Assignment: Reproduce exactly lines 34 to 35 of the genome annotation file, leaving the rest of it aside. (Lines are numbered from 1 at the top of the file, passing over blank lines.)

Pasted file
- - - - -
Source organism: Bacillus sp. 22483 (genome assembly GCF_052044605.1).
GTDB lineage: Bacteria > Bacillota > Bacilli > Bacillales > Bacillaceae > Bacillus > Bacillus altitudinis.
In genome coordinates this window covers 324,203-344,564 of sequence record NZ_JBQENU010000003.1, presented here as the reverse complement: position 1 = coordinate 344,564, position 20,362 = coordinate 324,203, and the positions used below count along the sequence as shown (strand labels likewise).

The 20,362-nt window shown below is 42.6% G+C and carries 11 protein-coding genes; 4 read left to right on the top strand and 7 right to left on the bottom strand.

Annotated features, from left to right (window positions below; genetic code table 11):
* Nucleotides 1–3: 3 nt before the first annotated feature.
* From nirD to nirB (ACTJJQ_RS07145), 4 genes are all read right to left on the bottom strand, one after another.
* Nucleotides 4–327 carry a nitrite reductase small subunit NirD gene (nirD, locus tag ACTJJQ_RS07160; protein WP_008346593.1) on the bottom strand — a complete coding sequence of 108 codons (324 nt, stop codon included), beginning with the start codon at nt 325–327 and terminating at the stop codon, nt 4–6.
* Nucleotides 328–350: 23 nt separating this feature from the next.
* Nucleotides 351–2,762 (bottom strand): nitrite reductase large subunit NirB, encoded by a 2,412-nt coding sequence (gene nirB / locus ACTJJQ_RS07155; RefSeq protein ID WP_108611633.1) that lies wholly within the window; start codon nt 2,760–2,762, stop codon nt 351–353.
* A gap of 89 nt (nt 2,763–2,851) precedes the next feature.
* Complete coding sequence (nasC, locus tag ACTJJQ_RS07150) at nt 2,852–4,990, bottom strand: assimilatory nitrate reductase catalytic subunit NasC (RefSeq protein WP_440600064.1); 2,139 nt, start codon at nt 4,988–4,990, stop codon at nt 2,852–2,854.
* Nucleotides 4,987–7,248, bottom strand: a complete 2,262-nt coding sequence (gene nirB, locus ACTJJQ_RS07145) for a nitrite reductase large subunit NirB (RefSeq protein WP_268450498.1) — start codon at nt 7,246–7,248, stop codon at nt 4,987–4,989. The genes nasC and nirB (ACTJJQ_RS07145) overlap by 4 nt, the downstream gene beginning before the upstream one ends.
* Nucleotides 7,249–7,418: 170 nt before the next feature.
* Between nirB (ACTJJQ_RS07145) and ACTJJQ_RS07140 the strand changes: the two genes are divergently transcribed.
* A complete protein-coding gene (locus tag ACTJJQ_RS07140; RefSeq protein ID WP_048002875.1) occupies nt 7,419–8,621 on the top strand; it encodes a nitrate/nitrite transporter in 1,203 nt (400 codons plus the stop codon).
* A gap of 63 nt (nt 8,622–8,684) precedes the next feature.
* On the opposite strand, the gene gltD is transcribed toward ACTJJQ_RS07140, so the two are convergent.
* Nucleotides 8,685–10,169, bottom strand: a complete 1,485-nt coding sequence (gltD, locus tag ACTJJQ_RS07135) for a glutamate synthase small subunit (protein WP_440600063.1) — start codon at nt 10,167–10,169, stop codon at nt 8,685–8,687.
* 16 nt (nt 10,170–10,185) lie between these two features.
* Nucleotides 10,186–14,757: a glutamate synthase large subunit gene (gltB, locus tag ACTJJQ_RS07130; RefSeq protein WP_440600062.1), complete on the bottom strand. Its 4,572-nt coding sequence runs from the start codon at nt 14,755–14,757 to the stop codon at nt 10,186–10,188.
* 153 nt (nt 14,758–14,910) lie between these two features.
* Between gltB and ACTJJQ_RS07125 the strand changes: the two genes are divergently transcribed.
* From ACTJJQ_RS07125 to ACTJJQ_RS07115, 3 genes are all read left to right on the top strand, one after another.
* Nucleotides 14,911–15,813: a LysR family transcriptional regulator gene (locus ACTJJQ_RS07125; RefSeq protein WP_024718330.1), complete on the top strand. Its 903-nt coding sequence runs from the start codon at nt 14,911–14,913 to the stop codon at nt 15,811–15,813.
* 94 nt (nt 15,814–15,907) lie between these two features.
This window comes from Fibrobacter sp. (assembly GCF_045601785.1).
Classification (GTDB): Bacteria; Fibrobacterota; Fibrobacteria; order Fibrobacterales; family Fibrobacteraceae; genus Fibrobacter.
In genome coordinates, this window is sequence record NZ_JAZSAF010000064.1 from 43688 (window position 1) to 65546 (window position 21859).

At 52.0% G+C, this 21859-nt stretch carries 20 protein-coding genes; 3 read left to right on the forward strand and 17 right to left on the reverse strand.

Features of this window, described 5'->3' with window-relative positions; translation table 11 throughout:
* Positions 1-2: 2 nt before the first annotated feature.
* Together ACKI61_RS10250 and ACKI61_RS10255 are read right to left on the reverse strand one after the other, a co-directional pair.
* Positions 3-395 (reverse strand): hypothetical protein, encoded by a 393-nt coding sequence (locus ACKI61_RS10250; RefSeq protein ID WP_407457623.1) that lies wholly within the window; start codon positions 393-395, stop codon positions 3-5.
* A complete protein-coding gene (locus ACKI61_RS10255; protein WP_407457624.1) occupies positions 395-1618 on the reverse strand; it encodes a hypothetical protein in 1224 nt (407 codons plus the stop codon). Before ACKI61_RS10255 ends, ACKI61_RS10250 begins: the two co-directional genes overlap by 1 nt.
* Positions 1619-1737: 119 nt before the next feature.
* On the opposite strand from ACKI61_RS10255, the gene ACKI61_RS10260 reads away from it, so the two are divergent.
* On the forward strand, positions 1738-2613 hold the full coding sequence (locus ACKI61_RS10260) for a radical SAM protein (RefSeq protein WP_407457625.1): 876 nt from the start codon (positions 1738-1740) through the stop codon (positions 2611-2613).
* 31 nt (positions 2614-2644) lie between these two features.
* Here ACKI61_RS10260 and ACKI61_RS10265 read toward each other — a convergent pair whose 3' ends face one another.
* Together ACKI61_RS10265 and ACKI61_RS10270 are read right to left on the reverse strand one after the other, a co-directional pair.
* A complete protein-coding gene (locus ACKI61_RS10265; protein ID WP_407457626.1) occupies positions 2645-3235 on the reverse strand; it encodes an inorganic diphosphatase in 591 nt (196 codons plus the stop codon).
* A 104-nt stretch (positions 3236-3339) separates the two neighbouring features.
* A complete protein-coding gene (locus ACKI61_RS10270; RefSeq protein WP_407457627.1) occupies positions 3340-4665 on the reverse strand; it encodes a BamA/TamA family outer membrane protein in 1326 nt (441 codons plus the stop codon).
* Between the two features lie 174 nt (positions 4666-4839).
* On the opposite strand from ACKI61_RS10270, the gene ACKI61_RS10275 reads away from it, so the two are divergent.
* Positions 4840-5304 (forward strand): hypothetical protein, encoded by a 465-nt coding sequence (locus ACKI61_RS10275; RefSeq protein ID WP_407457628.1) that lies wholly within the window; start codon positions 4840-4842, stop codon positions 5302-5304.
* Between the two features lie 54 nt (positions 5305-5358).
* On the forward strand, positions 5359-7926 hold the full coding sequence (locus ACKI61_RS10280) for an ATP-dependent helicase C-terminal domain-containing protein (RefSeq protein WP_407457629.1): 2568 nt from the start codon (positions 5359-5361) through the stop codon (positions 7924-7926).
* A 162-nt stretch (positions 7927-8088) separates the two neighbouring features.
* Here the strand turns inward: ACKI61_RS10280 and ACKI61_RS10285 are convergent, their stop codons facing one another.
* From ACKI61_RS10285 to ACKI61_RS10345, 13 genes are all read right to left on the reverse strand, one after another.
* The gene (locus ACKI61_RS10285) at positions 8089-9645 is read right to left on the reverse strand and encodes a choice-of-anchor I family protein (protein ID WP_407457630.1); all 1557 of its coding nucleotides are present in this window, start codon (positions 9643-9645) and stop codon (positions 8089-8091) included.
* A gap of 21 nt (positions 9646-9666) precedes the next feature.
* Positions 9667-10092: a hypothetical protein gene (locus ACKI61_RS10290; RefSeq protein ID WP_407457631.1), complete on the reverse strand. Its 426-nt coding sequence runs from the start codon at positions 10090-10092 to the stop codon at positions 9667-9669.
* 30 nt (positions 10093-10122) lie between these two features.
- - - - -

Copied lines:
* Positions 3-395 (reverse strand): hypothetical protein, encoded by a 393-nt coding sequence (locus ACKI61_RS10250; RefSeq protein ID WP_407457623.1) that lies wholly within the window; start codon positions 393-395, stop codon positions 3-5.
* A complete protein-coding gene (locus ACKI61_RS10255; protein WP_407457624.1) occupies positions 395-1618 on the reverse strand; it encodes a hypothetical protein in 1224 nt (407 codons plus the stop codon). Before ACKI61_RS10255 ends, ACKI61_RS10250 begins: the two co-directional genes overlap by 1 nt.